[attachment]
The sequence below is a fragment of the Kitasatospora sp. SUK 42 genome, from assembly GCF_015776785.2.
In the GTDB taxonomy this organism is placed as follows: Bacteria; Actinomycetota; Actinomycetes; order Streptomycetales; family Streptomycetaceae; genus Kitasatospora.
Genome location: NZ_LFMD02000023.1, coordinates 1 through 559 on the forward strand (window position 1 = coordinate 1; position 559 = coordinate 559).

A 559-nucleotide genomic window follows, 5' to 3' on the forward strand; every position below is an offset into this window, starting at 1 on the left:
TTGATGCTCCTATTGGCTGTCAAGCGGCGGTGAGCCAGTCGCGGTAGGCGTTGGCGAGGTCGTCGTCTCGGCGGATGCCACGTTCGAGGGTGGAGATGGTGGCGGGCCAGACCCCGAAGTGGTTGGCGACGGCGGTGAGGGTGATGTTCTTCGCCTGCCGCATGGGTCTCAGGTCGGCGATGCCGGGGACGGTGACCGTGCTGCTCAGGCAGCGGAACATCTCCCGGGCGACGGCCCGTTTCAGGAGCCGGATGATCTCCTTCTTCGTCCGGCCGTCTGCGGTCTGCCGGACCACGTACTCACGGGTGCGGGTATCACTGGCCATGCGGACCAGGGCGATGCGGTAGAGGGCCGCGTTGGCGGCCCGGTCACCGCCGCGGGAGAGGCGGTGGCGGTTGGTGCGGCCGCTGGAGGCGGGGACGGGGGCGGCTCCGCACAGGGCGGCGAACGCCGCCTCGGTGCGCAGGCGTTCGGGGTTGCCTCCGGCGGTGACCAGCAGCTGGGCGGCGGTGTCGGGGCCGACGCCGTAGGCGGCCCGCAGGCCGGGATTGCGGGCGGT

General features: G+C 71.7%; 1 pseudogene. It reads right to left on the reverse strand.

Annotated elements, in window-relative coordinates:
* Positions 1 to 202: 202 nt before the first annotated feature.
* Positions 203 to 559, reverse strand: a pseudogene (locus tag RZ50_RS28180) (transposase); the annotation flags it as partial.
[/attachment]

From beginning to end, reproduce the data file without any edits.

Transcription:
The sequence below is a fragment of the Kitasatospora sp. SUK 42 genome, from assembly GCF_015776785.2.
In the GTDB taxonomy this organism is placed as follows: Bacteria; Actinomycetota; Actinomycetes; order Streptomycetales; family Streptomycetaceae; genus Kitasatospora.
Genome location: NZ_LFMD02000023.1, coordinates 1 through 559 on the forward strand (window position 1 = coordinate 1; position 559 = coordinate 559).

A 559-nucleotide genomic window follows, 5' to 3' on the forward strand; every position below is an offset into this window, starting at 1 on the left:
TTGATGCTCCTATTGGCTGTCAAGCGGCGGTGAGCCAGTCGCGGTAGGCGTTGGCGAGGTCGTCGTCTCGGCGGATGCCACGTTCGAGGGTGGAGATGGTGGCGGGCCAGACCCCGAAGTGGTTGGCGACGGCGGTGAGGGTGATGTTCTTCGCCTGCCGCATGGGTCTCAGGTCGGCGATGCCGGGGACGGTGACCGTGCTGCTCAGGCAGCGGAACATCTCCCGGGCGACGGCCCGTTTCAGGAGCCGGATGATCTCCTTCTTCGTCCGGCCGTCTGCGGTCTGCCGGACCACGTACTCACGGGTGCGGGTATCACTGGCCATGCGGACCAGGGCGATGCGGTAGAGGGCCGCGTTGGCGGCCCGGTCACCGCCGCGGGAGAGGCGGTGGCGGTTGGTGCGGCCGCTGGAGGCGGGGACGGGGGCGGCTCCGCACAGGGCGGCGAACGCCGCCTCGGTGCGCAGGCGTTCGGGGTTGCCTCCGGCGGTGACCAGCAGCTGGGCGGCGGTGTCGGGGCCGACGCCGTAGGCGGCCCGCAGGCCGGGATTGCGGGCGGT

General features: G+C 71.7%; 1 pseudogene. It reads right to left on the reverse strand.

Annotated elements, in window-relative coordinates:
* Positions 1 to 202: 202 nt before the first annotated feature.
* Positions 203 to 559, reverse strand: a pseudogene (locus tag RZ50_RS28180) (transposase); the annotation flags it as partial.